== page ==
What is the best way to work with matrices?

Hello, i'm working with matrixes and i have a question: what crate should i use ? Or maybe i don't need one ?

For example, i want to process a NXN matrix and make operations between cells. I saw different crates like ndarray, nalgebra, array2d, etc. What are the differences ? And why there isn't an standard crate ?

I saw in one answer in the forum that a guy create the matrix with:

type Matrix = [ [f32; N]; N];

let matrix = unsafe {
    let layout = std::alloc::Layout::new::<Matrix>();
    let ptr = std::alloc::alloc_zeroed(layout) as *mut Matrix;

And that works very well, but i don't understand why the matrix is created like this and either why accessing to this matrix is faster than access to ndarray matrix, for example.

I would appreciate that tell me your experiences and suggestions.

This forum is incredible. Thank you so much.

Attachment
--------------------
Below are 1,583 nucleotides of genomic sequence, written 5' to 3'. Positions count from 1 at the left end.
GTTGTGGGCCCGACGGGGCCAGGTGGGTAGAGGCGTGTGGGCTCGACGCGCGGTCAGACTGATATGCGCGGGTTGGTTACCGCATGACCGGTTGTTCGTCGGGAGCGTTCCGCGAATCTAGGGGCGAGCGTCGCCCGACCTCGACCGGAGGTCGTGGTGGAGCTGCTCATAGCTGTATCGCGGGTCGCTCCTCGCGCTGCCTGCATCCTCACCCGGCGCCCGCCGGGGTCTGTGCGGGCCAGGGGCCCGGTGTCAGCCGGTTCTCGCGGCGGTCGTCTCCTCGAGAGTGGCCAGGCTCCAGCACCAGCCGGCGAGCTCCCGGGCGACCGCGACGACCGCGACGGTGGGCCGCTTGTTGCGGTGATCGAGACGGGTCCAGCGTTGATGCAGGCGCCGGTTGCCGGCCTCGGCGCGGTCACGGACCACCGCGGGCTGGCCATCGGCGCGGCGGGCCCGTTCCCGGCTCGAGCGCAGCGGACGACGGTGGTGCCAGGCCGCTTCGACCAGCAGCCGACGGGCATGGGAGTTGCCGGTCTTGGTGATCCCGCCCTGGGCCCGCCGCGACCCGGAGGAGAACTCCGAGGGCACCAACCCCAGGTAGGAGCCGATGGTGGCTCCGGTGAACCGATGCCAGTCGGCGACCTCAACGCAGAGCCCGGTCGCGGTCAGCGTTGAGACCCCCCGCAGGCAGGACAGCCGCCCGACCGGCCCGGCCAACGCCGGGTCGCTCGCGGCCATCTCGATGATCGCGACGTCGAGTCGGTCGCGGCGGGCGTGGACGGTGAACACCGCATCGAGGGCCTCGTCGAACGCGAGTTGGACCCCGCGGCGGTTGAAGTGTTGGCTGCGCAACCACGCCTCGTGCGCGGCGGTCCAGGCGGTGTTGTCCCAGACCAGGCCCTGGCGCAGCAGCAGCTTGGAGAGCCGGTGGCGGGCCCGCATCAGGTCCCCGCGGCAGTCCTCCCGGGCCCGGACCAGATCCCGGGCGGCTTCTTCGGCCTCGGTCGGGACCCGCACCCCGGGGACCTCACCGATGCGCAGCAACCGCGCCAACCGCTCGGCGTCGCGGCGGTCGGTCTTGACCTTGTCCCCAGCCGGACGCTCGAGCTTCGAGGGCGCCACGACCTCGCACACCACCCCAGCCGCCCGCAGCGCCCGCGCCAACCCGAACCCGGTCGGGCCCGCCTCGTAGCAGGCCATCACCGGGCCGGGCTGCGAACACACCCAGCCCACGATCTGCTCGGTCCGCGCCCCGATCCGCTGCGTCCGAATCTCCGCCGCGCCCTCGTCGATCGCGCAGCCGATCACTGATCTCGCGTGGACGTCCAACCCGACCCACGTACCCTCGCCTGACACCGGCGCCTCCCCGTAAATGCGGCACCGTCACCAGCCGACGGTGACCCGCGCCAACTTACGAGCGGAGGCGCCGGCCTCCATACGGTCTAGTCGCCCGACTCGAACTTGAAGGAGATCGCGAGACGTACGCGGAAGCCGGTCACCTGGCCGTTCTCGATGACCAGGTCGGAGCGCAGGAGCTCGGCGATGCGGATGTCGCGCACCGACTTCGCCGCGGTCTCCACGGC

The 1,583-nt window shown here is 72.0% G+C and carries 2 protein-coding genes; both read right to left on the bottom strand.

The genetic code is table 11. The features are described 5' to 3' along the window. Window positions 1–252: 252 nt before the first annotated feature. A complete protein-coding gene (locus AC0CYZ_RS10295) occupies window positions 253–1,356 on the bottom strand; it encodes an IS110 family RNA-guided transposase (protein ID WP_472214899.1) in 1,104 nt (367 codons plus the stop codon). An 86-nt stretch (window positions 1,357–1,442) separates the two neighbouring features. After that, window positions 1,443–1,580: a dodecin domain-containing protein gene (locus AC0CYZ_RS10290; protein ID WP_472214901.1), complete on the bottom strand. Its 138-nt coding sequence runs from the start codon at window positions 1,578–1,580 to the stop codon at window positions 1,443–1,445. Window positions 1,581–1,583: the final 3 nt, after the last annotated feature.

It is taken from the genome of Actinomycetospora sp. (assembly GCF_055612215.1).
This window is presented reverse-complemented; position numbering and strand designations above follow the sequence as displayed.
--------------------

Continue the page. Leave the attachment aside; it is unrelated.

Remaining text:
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nalgebra is the standard way to deal with matrices. You shouldn't have to use allocations to work with matricies, or even unsafe code.

And nalgebra is the standard for big matrixes too ?

That code snippet turned up in one of my threads. Clippy driving me to insanity, insisting on iterators You would have to read it all to get the whole story.

That is solving what is perhaps a specific problem. Namely producing what is effectively a transpose of a large matrix in a performant manner. That requires operations to be done in a cache friendly way.

Specifically I wanted the matrix to be stored in contiguous memory, not a Vec of Vecs. I wanted to be able to index that data as a 2d array, like "a[i][j] += b[j][i];" rather than synthesize it with "a[i * n + j]" or whatever.

Significantly I wanted the performance to match what one can achieve easily in C for this.

That complicated matrix creation you quote there came about because it turns out that if you initialize a large 2D array of the kind I describe the simple way then the program crashes out with a stack overflow.

Yes, nalgebra has a number of different ways to handle matricies, large and small.

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